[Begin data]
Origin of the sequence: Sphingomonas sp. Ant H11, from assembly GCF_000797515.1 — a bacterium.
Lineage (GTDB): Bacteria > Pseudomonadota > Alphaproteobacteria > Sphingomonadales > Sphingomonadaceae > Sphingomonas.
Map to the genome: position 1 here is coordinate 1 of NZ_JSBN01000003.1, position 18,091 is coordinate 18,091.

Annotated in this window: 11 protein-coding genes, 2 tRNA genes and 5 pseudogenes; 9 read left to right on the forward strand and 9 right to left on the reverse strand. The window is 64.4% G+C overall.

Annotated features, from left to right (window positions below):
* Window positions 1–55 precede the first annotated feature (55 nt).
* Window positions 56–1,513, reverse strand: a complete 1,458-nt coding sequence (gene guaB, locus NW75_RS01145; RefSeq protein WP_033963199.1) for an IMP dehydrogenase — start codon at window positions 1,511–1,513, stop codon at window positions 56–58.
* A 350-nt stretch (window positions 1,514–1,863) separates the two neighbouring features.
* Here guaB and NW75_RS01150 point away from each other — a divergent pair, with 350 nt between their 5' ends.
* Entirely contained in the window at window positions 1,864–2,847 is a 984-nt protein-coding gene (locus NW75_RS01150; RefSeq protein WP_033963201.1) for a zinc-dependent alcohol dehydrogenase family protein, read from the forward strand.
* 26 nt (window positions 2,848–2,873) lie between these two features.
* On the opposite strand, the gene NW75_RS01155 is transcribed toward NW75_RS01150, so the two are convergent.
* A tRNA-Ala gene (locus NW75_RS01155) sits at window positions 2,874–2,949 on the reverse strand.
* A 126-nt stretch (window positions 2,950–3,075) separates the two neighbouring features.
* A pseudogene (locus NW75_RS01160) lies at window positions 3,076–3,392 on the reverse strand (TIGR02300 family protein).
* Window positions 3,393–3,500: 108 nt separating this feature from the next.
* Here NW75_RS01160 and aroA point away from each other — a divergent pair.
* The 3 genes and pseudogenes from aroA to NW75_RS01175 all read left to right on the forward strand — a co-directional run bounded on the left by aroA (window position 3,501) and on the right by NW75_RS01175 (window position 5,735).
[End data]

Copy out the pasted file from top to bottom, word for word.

Origin of the sequence: Sphingomonas sp. Ant H11, from assembly GCF_000797515.1 — a bacterium.
Lineage (GTDB): Bacteria > Pseudomonadota > Alphaproteobacteria > Sphingomonadales > Sphingomonadaceae > Sphingomonas.
Map to the genome: position 1 here is coordinate 1 of NZ_JSBN01000003.1, position 18,091 is coordinate 18,091.

Annotated in this window: 11 protein-coding genes, 2 tRNA genes and 5 pseudogenes; 9 read left to right on the forward strand and 9 right to left on the reverse strand. The window is 64.4% G+C overall.

Annotated features, from left to right (window positions below):
* Window positions 1–55 precede the first annotated feature (55 nt).
* Window positions 56–1,513, reverse strand: a complete 1,458-nt coding sequence (gene guaB, locus NW75_RS01145; RefSeq protein WP_033963199.1) for an IMP dehydrogenase — start codon at window positions 1,511–1,513, stop codon at window positions 56–58.
* A 350-nt stretch (window positions 1,514–1,863) separates the two neighbouring features.
* Here guaB and NW75_RS01150 point away from each other — a divergent pair, with 350 nt between their 5' ends.
* Entirely contained in the window at window positions 1,864–2,847 is a 984-nt protein-coding gene (locus NW75_RS01150; RefSeq protein WP_033963201.1) for a zinc-dependent alcohol dehydrogenase family protein, read from the forward strand.
* 26 nt (window positions 2,848–2,873) lie between these two features.
* On the opposite strand, the gene NW75_RS01155 is transcribed toward NW75_RS01150, so the two are convergent.
* A tRNA-Ala gene (locus NW75_RS01155) sits at window positions 2,874–2,949 on the reverse strand.
* A 126-nt stretch (window positions 2,950–3,075) separates the two neighbouring features.
* A pseudogene (locus NW75_RS01160) lies at window positions 3,076–3,392 on the reverse strand (TIGR02300 family protein).
* Window positions 3,393–3,500: 108 nt separating this feature from the next.
* Here NW75_RS01160 and aroA point away from each other — a divergent pair.
* The 3 genes and pseudogenes from aroA to NW75_RS01175 all read left to right on the forward strand — a co-directional run bounded on the left by aroA (window position 3,501) and on the right by NW75_RS01175 (window position 5,735).